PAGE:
Gandhi Wasn’t an Enemy of Technology — He ‘Romanced’ Science

Given his attire & promotion of charkha-spun khadi, Gandhi looked resistant to modernity, but this isn’t true.

6 min read

(This article was originally published on 22.07.19, and has been re-published on the occasion of Gandhi ji’s 150th birth anniversary.)

(This is Part II of a two-part series by Sudheendra Kulkarni on Gandhi’s connection with science and technology. You can read Part I here.)

Isaac Asimov, the celebrated science-fiction writer, once famously lamented: “The saddest aspect of life right now is that science gathers knowledge faster than society gathers wisdom.” This, however, raises some important questions — is the function of science to produce knowledge that isn’t guided by wisdom?

Is science only about exploration and explanation of lower-order truths — whats and hows — or should it also be guided by ‘truth’ that incorporates ethics and the defining purpose of human existence — whys and why nots?

Such questions become even more relevant when one considers the views on science offered by the person who conducted arguably the most comprehensive ‘experiments with truth’ — Mahatma Gandhi. The father of our nation was a man of deep wisdom. Even today, he continues to be relevant on most challenges that India and the world face. Paradoxically, many Indians, judging his ‘outdated’ thoughts on the most decisive parameter that distinguishes the 21st century from the previous centuries — modern science and technology — believe that he belongs in the past, and not the present or the future.


Gandhi’s Views On Industrialisation

This view was popular even when Gandhi was alive. According to the historian BR Nanda, one of the greatest interpreters of Gandhian philosophy, “Gandhi’s views on industrialisation did not earn praise among the Indian intelligentsia and his colleagues in the Congress leadership. To many of his eminent contemporaries like — scientists, economists, industrialists, radicals, socialists, communists — Gandhian economics seemed to be a throwback to primitiveness; to a utopian pre-industrial position which was untenable in the modern world.”

This is hardly surprising.

Given his attire, his insistence on the use of charkha-spun khadi, his advocacy of natural cures, and his efforts to popularise village industries, Gandhi looked resistant to modernity.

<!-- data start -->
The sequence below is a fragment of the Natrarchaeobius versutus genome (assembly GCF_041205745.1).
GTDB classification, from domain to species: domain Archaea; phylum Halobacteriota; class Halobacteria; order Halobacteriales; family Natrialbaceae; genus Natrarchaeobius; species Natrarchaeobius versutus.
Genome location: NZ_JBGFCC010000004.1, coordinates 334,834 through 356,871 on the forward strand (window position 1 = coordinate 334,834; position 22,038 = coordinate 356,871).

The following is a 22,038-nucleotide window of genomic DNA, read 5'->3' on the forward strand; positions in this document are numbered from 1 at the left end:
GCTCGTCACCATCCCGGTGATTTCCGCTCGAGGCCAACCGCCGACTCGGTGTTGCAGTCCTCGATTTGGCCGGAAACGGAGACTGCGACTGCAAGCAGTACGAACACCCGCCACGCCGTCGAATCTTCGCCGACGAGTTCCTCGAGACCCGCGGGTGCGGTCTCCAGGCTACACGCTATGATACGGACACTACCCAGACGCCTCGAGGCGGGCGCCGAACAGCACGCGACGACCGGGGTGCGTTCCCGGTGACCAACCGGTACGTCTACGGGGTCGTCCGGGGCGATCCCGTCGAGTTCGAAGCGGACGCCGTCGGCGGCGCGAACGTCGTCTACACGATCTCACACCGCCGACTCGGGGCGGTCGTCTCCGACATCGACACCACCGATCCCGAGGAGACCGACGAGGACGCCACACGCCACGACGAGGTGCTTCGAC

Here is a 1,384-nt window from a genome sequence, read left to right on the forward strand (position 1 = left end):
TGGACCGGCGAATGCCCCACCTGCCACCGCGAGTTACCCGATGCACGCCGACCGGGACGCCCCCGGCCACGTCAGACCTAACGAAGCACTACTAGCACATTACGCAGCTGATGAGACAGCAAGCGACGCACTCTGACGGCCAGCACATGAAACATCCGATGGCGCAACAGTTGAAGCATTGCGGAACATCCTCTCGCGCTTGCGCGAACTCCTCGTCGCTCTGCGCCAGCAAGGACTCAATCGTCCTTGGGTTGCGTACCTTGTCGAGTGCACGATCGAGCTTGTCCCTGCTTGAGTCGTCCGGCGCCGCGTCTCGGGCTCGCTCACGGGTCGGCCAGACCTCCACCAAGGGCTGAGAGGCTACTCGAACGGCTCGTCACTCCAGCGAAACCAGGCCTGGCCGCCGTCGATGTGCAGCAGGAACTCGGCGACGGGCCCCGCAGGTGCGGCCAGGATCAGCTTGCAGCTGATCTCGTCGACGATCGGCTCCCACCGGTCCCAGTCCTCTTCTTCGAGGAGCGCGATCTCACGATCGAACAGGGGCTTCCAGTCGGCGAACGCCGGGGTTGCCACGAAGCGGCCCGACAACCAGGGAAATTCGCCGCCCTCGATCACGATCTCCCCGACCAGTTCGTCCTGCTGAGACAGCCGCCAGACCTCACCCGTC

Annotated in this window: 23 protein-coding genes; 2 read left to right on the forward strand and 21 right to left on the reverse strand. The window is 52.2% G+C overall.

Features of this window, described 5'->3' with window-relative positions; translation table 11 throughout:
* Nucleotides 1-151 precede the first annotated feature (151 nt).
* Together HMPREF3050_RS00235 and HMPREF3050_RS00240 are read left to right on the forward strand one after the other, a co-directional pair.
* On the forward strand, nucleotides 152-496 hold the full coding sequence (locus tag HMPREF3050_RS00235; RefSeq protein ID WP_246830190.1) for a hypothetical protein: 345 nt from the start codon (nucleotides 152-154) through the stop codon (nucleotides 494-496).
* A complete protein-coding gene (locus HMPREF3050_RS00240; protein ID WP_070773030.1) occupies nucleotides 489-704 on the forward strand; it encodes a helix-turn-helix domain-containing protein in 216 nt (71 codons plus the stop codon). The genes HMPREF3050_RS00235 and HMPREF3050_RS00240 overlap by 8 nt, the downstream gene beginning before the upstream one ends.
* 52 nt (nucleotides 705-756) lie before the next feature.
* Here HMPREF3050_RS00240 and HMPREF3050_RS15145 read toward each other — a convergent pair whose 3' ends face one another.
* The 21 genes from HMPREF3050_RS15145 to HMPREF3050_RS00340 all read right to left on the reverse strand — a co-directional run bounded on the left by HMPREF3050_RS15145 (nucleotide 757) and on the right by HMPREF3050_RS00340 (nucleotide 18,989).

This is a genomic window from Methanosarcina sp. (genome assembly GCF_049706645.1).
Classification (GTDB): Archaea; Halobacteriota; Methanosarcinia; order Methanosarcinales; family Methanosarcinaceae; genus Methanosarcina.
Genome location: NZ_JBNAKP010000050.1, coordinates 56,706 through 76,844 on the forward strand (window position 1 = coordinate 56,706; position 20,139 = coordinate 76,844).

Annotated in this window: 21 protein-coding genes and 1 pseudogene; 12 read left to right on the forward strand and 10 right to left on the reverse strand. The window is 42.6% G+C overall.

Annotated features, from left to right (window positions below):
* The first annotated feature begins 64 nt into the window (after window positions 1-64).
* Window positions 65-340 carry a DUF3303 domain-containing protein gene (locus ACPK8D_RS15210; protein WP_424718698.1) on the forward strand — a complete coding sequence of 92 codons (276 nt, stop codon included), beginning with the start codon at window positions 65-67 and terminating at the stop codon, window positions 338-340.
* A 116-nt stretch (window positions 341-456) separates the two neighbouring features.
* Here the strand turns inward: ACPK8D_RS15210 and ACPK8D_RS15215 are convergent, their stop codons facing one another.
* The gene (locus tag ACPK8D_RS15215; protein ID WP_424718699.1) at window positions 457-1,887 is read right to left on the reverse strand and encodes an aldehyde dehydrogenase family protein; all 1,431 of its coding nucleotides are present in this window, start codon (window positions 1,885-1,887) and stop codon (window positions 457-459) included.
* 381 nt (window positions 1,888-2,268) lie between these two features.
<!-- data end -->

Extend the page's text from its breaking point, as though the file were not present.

Nevertheless, a deeper study of the totality of his views on life reveals that he was far ahead of his time even on the subject of science and technology.

Gandhian Economics & Symbolism of the Charkha

A lot of ignorance about Gandhi stems from his use of the spinning wheel as the mascot of his philosophy and praxis. The Mahatma chose the charkha as the carrier of a political, economic, cultural, and spiritual messages. He chose the simplest of things to convey the most profound of ideas in a manner that was intelligible and inspirational for millions.

The spinning wheel was a symbol of protest against foreign rule. Coupled with his saintly identity, it succeeded in mobilising the common masses like never before in the history of India’s freedom struggle.

In the economic sense, it conveyed the need for a simple and self-reliant technology that even the poorest of the poor could use and benefit from. Mass employment through production by the masses was a central tenet in Gandhian economics. By encouraging the rich to spin the charkha and use khadi, Gandhi highlighted his vision of an egalitarian society based on a culture of solidarity. Lastly, using it as a tool of both work and meditation simultaneously, he propagated a spiritual lesson — that labour should be harmonised with the service of society, prayer, and self-purification in a single activity to end a man’s condition of alienation (a seminal idea in Marxism).


Gandhi On ‘Virtuous’ & ‘Sinful’ Use Of Science

All truths in life are timeless (chirantan), whereas others are relative to time and space (kaal-saapeksh). Naturally, some political and economic aspects of the Gandhian message embedded in the spinning wheel are no longer relevant. Indeed, Gandhi himself was never fixated on the charkha as a permanent propagator of his vision of a future with non-exploitative economic and social order. He wrote on numerous occasions that he would be the first person to replace the spinning wheel if science and technology produced a better substitute; specifically, a machine that could help the entire humanity by aiding sustainable and morally-guided development.